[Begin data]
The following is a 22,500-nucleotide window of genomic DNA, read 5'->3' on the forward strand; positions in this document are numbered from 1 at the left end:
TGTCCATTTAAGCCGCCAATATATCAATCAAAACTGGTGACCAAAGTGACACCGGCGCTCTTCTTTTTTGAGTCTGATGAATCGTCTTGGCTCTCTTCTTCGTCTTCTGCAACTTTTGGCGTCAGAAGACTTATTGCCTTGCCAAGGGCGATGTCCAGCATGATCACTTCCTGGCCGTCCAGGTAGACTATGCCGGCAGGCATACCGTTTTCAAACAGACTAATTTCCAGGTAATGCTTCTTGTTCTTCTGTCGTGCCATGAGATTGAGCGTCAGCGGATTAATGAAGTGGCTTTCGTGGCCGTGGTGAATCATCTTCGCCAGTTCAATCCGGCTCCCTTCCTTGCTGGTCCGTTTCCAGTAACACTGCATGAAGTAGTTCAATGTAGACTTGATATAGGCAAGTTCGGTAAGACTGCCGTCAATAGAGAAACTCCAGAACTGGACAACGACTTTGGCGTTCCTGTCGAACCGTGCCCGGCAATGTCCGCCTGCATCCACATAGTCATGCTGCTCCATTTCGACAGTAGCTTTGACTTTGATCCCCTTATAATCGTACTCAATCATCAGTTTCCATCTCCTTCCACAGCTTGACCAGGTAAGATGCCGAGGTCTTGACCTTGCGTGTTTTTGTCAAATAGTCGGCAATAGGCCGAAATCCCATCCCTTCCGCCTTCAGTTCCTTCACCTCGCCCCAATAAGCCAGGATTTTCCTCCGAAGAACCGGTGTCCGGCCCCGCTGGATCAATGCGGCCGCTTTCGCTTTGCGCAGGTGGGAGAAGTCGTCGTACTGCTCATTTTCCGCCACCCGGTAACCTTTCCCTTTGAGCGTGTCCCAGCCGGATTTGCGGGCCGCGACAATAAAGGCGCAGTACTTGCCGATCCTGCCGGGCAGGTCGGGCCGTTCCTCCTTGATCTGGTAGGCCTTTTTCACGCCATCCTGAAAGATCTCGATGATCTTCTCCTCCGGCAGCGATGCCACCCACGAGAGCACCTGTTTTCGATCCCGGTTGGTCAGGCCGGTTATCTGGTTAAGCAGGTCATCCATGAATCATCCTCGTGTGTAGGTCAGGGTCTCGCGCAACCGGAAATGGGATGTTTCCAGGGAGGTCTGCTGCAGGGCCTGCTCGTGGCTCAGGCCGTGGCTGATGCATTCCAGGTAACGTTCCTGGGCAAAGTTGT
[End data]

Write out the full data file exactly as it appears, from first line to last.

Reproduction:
The following is a 22,500-nucleotide window of genomic DNA, read 5'->3' on the forward strand; positions in this document are numbered from 1 at the left end:
TGTCCATTTAAGCCGCCAATATATCAATCAAAACTGGTGACCAAAGTGACACCGGCGCTCTTCTTTTTTGAGTCTGATGAATCGTCTTGGCTCTCTTCTTCGTCTTCTGCAACTTTTGGCGTCAGAAGACTTATTGCCTTGCCAAGGGCGATGTCCAGCATGATCACTTCCTGGCCGTCCAGGTAGACTATGCCGGCAGGCATACCGTTTTCAAACAGACTAATTTCCAGGTAATGCTTCTTGTTCTTCTGTCGTGCCATGAGATTGAGCGTCAGCGGATTAATGAAGTGGCTTTCGTGGCCGTGGTGAATCATCTTCGCCAGTTCAATCCGGCTCCCTTCCTTGCTGGTCCGTTTCCAGTAACACTGCATGAAGTAGTTCAATGTAGACTTGATATAGGCAAGTTCGGTAAGACTGCCGTCAATAGAGAAACTCCAGAACTGGACAACGACTTTGGCGTTCCTGTCGAACCGTGCCCGGCAATGTCCGCCTGCATCCACATAGTCATGCTGCTCCATTTCGACAGTAGCTTTGACTTTGATCCCCTTATAATCGTACTCAATCATCAGTTTCCATCTCCTTCCACAGCTTGACCAGGTAAGATGCCGAGGTCTTGACCTTGCGTGTTTTTGTCAAATAGTCGGCAATAGGCCGAAATCCCATCCCTTCCGCCTTCAGTTCCTTCACCTCGCCCCAATAAGCCAGGATTTTCCTCCGAAGAACCGGTGTCCGGCCCCGCTGGATCAATGCGGCCGCTTTCGCTTTGCGCAGGTGGGAGAAGTCGTCGTACTGCTCATTTTCCGCCACCCGGTAACCTTTCCCTTTGAGCGTGTCCCAGCCGGATTTGCGGGCCGCGACAATAAAGGCGCAGTACTTGCCGATCCTGCCGGGCAGGTCGGGCCGTTCCTCCTTGATCTGGTAGGCCTTTTTCACGCCATCCTGAAAGATCTCGATGATCTTCTCCTCCGGCAGCGATGCCACCCACGAGAGCACCTGTTTTCGATCCCGGTTGGTCAGGCCGGTTATCTGGTTAAGCAGGTCATCCATGAATCATCCTCGTGTGTAGGTCAGGGTCTCGCGCAACCGGAAATGGGATGTTTCCAGGGAGGTCTGCTGCAGGGCCTGCTCGTGGCTCAGGCCGTGGCTGATGCATTCCAGGTAACGTTCCTGGGCAAAGTTGT